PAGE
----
–  It’s kind of sad state of affairs when someone can think doing something like this is a good idea.  I understand breaking into an abandoned house or a construction site to steal copper or whatever, but you have to be a real asshole to look at some train tracks, see some wires and take them or strip them out of a lived-in house.    The amount of damage caused to the victim for the payout the criminal will get just doesn’t seem to add up.    How could you not look at wire on train tracks and say to yourself “there’s probably no good reason for this to be there”.     It takes a special kind of individual to do something like that.

–  If they wanted to stay legit and still dabble in the copper business, why not try saving copper pennies!

At any rate, the copper theft in Germany is a relatively minor nuisance for society at the moment, but it’s important to think about the factors behind the situation and where it could go from here should things get worse.


 

8 comments

  • Only intensive patrolling along the tracks can curb such incidents.

  • Ryan

    Yeah, that’s probably about it although the cost of having people do that would be astronomical. It could be a good excuse for Deutschland to up the number of surveillance cameras on the populace.

  • Pingback: How To Catch Copper Thieves Stealing Copper Wire! | SpyGearCo: Spy and Surveillance

  • The tragic thing is that some people are literally “dying to get their hands on railroad copper.”

    Within a few years some experts believe external electric power for trains will be on the way out—supplanted by hydrail and hydrolleys not so much to avoid theft loss as to cut construction and security costs and to allow intermittent renewables to power trains and streetcars without wires via fuel cell battery hybrid technology.

    (see: http://www.hydrail.org'conferences/49)

  • Please pardon the typo in that URL. It should be (see http://www.hydrail.org/conferences/49)

  • Ryan

    Stan – Thanks for the link. I checked out the page and that’s definitely an exciting prospect. I’m not going to pretend that I understand everything behind hydrail, but I think that we could do a lot more with our rail system and it would be great if we could do it without fossil fuels. I’m in the Midwest and honestly passenger rail isn’t even on most people’s radar here.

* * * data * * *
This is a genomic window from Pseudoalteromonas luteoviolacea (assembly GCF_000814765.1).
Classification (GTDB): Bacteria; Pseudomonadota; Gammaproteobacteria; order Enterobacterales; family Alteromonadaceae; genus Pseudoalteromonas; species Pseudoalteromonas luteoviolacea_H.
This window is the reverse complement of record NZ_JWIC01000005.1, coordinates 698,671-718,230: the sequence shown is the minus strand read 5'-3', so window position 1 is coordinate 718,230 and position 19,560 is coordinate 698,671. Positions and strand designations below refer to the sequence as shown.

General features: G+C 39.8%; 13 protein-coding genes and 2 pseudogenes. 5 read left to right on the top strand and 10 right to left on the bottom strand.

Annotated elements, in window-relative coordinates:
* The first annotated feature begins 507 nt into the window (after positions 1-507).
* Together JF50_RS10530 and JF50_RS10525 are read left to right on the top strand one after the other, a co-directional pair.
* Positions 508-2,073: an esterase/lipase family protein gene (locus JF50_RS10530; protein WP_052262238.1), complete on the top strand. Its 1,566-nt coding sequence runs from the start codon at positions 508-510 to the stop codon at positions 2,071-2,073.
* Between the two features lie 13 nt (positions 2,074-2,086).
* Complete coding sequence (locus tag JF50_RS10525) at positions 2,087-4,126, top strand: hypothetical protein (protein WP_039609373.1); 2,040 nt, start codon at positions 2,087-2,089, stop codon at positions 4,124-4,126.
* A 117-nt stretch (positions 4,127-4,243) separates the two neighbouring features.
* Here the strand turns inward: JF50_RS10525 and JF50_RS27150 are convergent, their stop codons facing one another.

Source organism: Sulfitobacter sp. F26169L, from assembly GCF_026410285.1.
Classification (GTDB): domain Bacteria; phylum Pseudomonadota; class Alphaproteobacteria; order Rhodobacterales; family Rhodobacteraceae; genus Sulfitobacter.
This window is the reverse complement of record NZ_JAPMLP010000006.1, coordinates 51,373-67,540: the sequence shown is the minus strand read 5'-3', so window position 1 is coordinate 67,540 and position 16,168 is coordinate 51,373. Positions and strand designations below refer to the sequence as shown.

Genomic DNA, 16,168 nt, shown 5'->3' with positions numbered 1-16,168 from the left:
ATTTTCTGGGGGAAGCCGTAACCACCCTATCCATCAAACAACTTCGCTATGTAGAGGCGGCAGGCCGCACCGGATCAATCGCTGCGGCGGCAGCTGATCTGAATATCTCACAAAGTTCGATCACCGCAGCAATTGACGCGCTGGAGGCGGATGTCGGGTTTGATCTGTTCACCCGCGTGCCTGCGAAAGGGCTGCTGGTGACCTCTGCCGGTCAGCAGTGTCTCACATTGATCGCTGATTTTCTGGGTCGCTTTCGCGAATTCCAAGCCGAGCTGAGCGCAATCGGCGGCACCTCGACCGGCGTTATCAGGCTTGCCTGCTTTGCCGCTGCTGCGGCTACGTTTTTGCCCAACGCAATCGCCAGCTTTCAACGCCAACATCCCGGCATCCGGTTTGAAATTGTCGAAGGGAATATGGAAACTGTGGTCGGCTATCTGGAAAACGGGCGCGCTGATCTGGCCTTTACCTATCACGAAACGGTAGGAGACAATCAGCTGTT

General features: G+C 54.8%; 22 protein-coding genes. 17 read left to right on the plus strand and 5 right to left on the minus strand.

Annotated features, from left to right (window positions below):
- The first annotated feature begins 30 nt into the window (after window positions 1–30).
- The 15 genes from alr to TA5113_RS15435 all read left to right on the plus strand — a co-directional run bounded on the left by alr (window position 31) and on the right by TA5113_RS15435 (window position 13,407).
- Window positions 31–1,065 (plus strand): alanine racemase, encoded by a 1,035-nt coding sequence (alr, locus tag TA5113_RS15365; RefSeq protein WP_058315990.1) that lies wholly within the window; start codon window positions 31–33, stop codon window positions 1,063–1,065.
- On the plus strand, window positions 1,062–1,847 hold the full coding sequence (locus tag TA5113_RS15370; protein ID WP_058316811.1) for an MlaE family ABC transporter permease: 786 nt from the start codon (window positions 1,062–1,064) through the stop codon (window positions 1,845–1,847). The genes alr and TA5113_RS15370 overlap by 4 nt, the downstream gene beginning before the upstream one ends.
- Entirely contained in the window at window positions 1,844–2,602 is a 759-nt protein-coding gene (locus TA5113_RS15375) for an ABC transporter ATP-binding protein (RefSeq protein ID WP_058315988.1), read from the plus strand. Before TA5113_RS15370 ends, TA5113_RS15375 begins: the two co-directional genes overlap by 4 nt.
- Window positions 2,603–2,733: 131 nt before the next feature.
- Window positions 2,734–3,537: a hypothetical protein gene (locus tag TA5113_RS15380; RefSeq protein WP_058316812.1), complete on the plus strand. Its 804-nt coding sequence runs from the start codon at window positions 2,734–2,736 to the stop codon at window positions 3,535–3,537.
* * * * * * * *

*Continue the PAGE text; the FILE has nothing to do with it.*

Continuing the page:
• Ryan,

      I just got back from Germany where at least one project means to power hydrail trains by wind turbines via electrolyzed hydrogen. The Mid-West, with it bountiful winds, would be the idea US area to debut this absolutely carbon-free and renewably-based transportation technology. (Google: schienenflieger)

      Denmark, before the economy crashed, planned a similar wind-H2-train project.

      Look for more and more “free-standing” source-user paired renewable projects that work off-grid. Hydrogen from many other sources is the backup power if an unusual calm occurs.

      If you haven’t seen the USA’s prize hydrail attainment, take a look:

  • Ryan

    Schleswig-Holstein, the rest of North Germany and Denmark are pretty much the world’s leaders in wind technology, right? I’d imagine it gets windy there being right by the sea. Here in Iowa we have a ton of turbines. In fact, in some parts of the state about all you see is cornfields and turbines (I put one picture up that I took here: http://www.americanoikos.com/2012/09/27/seed-savers-exchange-decorah-trip/ ). It would be great if we could harness that to power transportation – there’s no shortage of wind in this part of the world.

    Thanks for sharing the train video… I see it’s a couple years old, how has it been coming along?

Leave a Reply to Ryan Cancel reply